A small, randomised controlled trial examined the efficacy of diazepam, nitroglycerine or both in the treatment of acute cocaine-induced cardiovascular effects. (Baumann et al., 2000) reported that both medications, alone or in combination, led to a reduction of chest pain and improvements in cardiac performance. The small sample size (N=40) limited detection of any differential benefit of one treatment regimen above the others.
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Aspirin should be administered to prevent the formation of thrombi. This recommendation is based on theoretical considerations, the drug's good safety profile and the extensive investigation of aspirin in patients with ischaemic heart disease unrelated to cocaine, although there are no clinical data on the use of aspirin in patients with cocaine-associated myocardial ischaemia (Hollander, 1995a).

Nitroglycerine limits the size of acute myocardial infarction and reduces infarct-related complications in patients with myocardial ischaemia unrelated to cocaine. Sublingual nitroglycerine, in a dose sufficient to reduce the mean arterial pressure by 10% to 15%, reverses cocaine-induced coronary-artery vasoconstriction and relieves symptomatic chest pain. Therefore, nitroglycerine is recommended as a primary therapy for cocaine-associated myocardial ischaemia (Hollander, 1995a).

Alpha-adrenoceptors are critical for many haemodynamic responses to cocaine. Phentolamine, an alpha-adrenergic antagonist, reversed the increase in arterial pressure and heart rate and the decrease in coronary vessel diameter produced by cocaine (Lange, Cigarroa, Yancy, Willard et al., 1989). The use of a low dose (1 mg) may avoid the hypotensive effects of the drug while maintaining the anti-ischaemic effects (Hollander, 1995a).

There are a number of reports suggesting that calcium channel antagonists, such as verapamil, may be able to prevent some of the pathological effects of cocaine on the heart (discussed by Hollander, 1995a; Knuepfer, 2003), but they may only be effective when administered prior to cocaine ingestion, limiting their usefulness as treatments for cocaine toxicity.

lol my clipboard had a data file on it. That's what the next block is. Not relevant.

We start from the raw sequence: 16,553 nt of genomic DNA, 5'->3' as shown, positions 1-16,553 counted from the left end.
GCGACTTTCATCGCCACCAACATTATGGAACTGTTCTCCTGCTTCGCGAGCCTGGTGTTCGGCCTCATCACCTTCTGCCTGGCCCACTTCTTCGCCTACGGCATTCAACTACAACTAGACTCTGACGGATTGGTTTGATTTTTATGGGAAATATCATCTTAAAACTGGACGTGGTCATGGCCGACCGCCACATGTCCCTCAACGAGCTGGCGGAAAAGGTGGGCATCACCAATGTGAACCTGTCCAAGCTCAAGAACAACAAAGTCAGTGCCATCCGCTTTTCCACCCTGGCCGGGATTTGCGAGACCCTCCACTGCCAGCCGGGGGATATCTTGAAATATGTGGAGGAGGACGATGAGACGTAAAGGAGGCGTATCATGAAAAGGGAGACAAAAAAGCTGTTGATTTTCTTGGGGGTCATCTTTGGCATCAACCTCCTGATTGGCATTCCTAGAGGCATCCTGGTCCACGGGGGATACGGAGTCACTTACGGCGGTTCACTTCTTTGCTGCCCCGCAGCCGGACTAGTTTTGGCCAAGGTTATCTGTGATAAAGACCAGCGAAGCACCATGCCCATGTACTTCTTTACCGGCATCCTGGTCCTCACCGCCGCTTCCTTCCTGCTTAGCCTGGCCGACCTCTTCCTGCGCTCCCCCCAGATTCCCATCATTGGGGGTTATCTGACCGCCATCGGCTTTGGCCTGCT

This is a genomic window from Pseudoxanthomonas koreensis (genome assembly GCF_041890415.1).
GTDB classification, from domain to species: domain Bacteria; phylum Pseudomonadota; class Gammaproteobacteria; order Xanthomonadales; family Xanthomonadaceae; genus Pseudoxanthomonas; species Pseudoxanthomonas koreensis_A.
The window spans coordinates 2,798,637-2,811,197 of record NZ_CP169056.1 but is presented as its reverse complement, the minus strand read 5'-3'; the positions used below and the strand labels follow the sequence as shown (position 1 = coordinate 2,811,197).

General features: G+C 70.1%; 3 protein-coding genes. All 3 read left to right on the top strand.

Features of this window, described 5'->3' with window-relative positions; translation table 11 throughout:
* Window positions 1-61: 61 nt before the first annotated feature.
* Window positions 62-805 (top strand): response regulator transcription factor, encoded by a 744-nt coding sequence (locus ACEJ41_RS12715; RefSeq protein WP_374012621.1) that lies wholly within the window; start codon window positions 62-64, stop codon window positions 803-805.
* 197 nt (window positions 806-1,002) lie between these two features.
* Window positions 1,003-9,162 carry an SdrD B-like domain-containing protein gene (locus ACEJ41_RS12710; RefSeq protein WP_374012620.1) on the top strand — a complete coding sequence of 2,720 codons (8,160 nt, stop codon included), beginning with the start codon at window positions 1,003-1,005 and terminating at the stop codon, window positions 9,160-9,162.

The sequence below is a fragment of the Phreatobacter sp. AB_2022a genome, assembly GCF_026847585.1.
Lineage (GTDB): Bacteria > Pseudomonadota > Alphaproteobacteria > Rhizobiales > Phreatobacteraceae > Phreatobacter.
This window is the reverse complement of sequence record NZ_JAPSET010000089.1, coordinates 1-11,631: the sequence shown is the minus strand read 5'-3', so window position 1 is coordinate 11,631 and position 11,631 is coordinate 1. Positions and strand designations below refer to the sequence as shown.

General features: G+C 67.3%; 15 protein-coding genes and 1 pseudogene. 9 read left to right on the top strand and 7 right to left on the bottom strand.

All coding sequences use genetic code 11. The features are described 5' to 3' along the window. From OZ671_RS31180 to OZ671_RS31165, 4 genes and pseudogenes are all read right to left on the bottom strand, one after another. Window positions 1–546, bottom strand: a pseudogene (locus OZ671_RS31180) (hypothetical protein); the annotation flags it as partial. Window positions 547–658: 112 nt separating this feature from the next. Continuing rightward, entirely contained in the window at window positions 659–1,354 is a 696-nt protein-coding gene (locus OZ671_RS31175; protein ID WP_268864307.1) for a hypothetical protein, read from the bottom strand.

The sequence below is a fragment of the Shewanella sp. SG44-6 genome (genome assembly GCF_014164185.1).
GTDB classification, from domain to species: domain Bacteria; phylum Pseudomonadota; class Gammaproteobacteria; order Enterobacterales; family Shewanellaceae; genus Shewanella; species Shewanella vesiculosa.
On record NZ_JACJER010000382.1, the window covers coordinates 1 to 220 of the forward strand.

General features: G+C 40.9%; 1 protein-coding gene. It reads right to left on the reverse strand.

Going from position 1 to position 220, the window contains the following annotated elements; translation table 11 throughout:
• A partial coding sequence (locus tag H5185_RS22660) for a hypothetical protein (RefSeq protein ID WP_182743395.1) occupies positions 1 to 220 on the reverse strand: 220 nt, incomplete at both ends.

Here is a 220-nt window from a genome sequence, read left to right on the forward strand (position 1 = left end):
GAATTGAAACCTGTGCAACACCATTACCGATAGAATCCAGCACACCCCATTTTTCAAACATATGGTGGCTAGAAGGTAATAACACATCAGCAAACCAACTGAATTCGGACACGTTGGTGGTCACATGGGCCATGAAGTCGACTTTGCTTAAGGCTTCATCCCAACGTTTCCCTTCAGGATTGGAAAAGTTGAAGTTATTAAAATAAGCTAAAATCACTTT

Beta-blockers, one of the mainstays of treatment of acute myocardial ischaemia unrelated to cocaine use, should be avoided in patients who have recently used psychostimulants (Hollander, 1995a). Research on this issue is conflicting (Knuepfer, 2003), as is clinical opinion (Blaho, Merigian & Winbery, 1996; Derlet & Horowitz, 1996; Rajput & Sunnergren, 1996). However, these drugs enhance stimulant-induced vasoconstriction and increase blood pressure (Albertson et al., 2001; Lange et al., 1990) and may exacerbate adverse effects (Sand, Brody, Wrenn & Slovis, 1991). Some authors suggest that their use in combination with a vasodilator such as nitroglycerin or nitroprusside may reduce such risks (Lester et al., 2000).

Some authors have cautioned against the use of thrombolytic therapy in cocaine-associated acute myocardial infarction (Hollander, 1995a). Concerns raised include potentially fatal complications of thrombolytic agents (Bush, 1988), the low mortality of patients in this group and the possibility of misdiagnosis because of the high incidence of J point elevation in this population. Hypertension is a relative contraindication in both cocaine-associated and traditional S-T elevation acute myocardial infarction. One study argues that the risk-benefit analysis favours use of thrombolysis for S-T elevation acute myocardial infarction with or without associated cocaine use (Boniface & Feldman, 2000). They suggest that standard treatment of aspirin, nitrates and opiate analgesics followed by reperfusion (thrombolytic therapy) for non-responders should also be appropriate for those with suspected use of cocaine or other amphetamine derivatives.

It has been recommended that strategies for substance-abuse treatment should be incorporated into management, since there is an increased likelihood of non-fatal myocardial infarction in patients who continue to use cocaine (Weber et al., 2003).